A ruling by Poland’s top court questioning the primacy of EU law could trigger severe financial and political penalties from Brussels, but it won’t cause Warsaw to exit the bloc. Poland’s Constitutional Tribunal ruled on Oct. 7 that the Court of Justice of the European Union (CJEU) does not have the power to interfere with the Polish government’s decisions on the judiciary. It also said that the Polish constitution takes precedence over EU laws on issues not explicitly delegated by member states to the bloc, such as the internal organization of the judiciary. 

The ruling alone does not immediately change Poland’s situation in the EU; Warsaw will have room to decide when, how and if to challenge EU decisions and rules

Poland’s Constitutional Tribunal’s ruling marks a sharp escalation of EU-Poland disputes because the Polish court is challenging two of the pillars of the EU legal order: the supremacy of EU law over national law and the supremacy of the CJEU over national courts. However, the actual violation of EU rules will happen only if the Polish government uses the ruling to ignore decisions by the CJEU or the European Commission. Warsaw could use the threat of ignoring EU law as leverage in its negotiations with the European Union over issues ranging from Poland’s controversial judiciary reforms to the approval of EU grants and loans to help Warsaw cope with the COVID-19 pandemic. 

  • The Constitutional Tribunal’s ruling will only enter into force after the Polish government publishes it in the official journal, which gives Warsaw some time to plan its next steps. 
  • Over the decades, constitutional courts in countries such as Germany and Italy have also questioned the supremacy of EU law over national law. However, these cases did not create any meaningful problems because Berlin and Rome chose to comply with EU rules and CJEU rulings despite the position of their own courts. 

In the coming weeks, the European Commission could freeze funding and try to politically isolate Poland, but any decisions on the country’s EU membership will ultimately be in Warsaw’s hands.

In retaliation for Warsaw’s challenges of EU principles, the European Commission could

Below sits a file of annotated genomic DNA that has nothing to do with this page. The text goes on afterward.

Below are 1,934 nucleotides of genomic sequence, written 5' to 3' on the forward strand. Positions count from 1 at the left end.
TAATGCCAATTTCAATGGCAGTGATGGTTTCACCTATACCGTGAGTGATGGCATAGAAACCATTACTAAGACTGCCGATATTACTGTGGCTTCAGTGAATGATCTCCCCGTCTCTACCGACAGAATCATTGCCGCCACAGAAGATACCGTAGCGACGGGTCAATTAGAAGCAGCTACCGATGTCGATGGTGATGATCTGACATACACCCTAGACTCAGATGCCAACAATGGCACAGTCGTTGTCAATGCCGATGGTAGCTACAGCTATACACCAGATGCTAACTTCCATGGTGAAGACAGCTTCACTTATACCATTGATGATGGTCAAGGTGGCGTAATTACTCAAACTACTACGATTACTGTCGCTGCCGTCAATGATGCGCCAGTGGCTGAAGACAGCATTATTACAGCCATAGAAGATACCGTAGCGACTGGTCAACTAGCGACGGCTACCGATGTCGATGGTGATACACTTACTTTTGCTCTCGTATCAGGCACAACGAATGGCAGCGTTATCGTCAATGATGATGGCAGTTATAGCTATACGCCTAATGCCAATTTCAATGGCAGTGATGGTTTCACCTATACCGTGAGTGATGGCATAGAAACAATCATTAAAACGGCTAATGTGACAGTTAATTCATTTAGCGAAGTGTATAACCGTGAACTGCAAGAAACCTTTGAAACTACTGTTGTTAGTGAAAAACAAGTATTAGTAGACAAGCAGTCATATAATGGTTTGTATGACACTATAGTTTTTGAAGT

1. suspend the delivery of billions of euros in cohesion and agricultural funds slated for Poland in the EU budget. (€ 72.2 billion in EU cohesion funds and € 34.5 billion for agriculture)
  2. continue to delay the approval of Warsaw’s plans to spend billions of euros in funds from the European Union’s COVID-19 recovery fund (€ 23.9 billion in grants and € 12.1 billion in loans)
  3. ask to suspend Warsaw’s voting rights in the European Council , though this would require unanimous support from the remaining member states (and some Central and Eastern European governments may block such a request in solidarity with Poland).

But while each of these actions would be painful for Poland, the European Commission does not have the power to expel Warsaw from the bloc. According to the EU treaties, countries can leave the bloc if they choose to , but the European Union cannot oust any member states. As a result, Poland’s exit from the bloc would only happen if Warsaw’s political and economic isolation becomes so severe that the Polish government decides to leave on its own accord. The freezing of EU funding would bring Poland closer to such a scenario, though it would take several years for the economic pain to materialize. Moreover, most Polish voters support EU membership, meaning Poland’s next general election (which is scheduled for mid-2023) could yield a more pro-EU government that reduces the chances for a so-called "Polexit".

Add new comment